They used to be smaller too apparently. The cinema I go to has large seats and a gigantic screen but I never really thought about the differences. I never thought it was something to be amazed at. It’s funny how just over time perceptions can change quite a bit. This was helped along by the fact that technology gets better with age. It’s easier to send out movies for the cinema, there’s a greater range of movie genres, there’s just generally a significantly greater amount of options now for cinema makers and the makers of cinema media. Within 2 generations of my family things have changed significantly.
The funny thing is though, when you see cinema audiences in media, they’re always so engrossed in the movie. Flinching, dodging, point and laughing, all these things that none of us really do when we’re at the cinema. Why on earth would I jump over the back of my seat when the huge dude behind me would crush me, unlike the fake exploding car in front of me. The medias perception of the cinema space really hasn’t changed all that much. It’s a curious thought then that our perceptions about the cinema are different if the people providing us with it haven’t changed much, if at all. I guess it’s just the nature of things. Books became less of a novelty over time and the industry caught up to that. It’s just a matter of time until we’re seen as people who like movies rather than profitable ticket stubs.
The internet is a pretty cool device. Shame it hasn’t always been here. Can you imagine that? A time without the internet just isn’t fathomable to me, having grown up drowning in it. Before hand, each message was attached to the physical form on which it was written. If you wanted to tell someone about the weather, you had to write it, and send it (the message and the paper) which would take so god damn long. It would have taken a very long time for the idea that just a message can be sent without its physical form.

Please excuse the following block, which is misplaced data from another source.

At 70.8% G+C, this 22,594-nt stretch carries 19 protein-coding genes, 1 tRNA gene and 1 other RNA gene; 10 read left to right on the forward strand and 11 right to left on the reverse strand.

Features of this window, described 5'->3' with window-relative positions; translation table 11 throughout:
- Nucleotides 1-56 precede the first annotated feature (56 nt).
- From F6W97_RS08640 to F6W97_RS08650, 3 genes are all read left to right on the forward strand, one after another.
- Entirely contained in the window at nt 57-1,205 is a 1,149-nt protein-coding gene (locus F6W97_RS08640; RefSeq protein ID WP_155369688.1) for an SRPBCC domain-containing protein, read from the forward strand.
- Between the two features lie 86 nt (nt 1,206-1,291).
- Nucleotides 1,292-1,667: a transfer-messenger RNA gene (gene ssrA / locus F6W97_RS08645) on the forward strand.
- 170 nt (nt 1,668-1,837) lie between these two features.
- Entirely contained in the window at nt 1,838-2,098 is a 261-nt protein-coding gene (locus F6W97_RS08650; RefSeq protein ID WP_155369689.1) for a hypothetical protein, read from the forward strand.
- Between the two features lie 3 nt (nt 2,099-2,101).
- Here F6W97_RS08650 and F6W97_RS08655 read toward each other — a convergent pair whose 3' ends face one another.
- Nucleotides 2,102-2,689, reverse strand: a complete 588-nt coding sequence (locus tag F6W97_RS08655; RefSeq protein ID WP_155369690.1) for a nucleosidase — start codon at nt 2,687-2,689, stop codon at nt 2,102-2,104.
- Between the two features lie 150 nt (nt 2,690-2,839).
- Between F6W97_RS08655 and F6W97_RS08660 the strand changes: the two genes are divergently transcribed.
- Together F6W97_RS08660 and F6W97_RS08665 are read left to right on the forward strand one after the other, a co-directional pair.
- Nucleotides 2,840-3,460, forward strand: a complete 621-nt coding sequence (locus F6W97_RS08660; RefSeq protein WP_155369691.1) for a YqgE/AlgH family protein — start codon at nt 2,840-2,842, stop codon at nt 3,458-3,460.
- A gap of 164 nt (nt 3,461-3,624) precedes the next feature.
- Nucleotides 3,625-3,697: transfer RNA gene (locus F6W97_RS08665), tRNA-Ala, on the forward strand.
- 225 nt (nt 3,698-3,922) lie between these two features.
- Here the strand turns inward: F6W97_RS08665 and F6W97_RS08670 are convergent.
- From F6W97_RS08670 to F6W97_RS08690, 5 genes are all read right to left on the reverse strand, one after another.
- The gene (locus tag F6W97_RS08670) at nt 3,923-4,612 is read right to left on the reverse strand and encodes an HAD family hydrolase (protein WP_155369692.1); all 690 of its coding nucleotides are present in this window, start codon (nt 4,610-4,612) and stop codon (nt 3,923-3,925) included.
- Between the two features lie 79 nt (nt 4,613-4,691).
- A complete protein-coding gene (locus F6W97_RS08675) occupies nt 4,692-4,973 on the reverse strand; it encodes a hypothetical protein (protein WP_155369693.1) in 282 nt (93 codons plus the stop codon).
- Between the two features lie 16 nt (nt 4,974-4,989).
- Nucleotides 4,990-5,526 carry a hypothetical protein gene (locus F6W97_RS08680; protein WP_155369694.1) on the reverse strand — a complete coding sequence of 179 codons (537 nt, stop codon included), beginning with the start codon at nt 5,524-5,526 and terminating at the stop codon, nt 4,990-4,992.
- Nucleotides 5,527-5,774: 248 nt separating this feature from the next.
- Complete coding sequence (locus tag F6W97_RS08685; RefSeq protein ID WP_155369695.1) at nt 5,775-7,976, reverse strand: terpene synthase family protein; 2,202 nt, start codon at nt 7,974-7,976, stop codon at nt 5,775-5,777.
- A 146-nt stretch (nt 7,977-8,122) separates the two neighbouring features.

The modern world is one in which the only thing you send with your message is the actual message. It’s kind of an interesting development because as messages get sent faster and faster, people seem to be thinking less and less about the content and the person on the other end. The online community seems to consist of the lowest emotional denomination of people. Communities such as reddit or even 4chan, while having many good people, have an inordinately large amount of terrible ones too.
People willingness to speak out with their inner thoughts (most of which should really remain that way) has become stronger with the way the internet has evolved. People are anonymous (to a certain extent) and behave as though cyber-space and the real world are totally separate environments. I love the way that this anonymity has made the internet the hive of scum that it is in certain communities. In those communities defense, it’s like the real world in that respect. You just don’t go to certain places if you want to ignore certain things.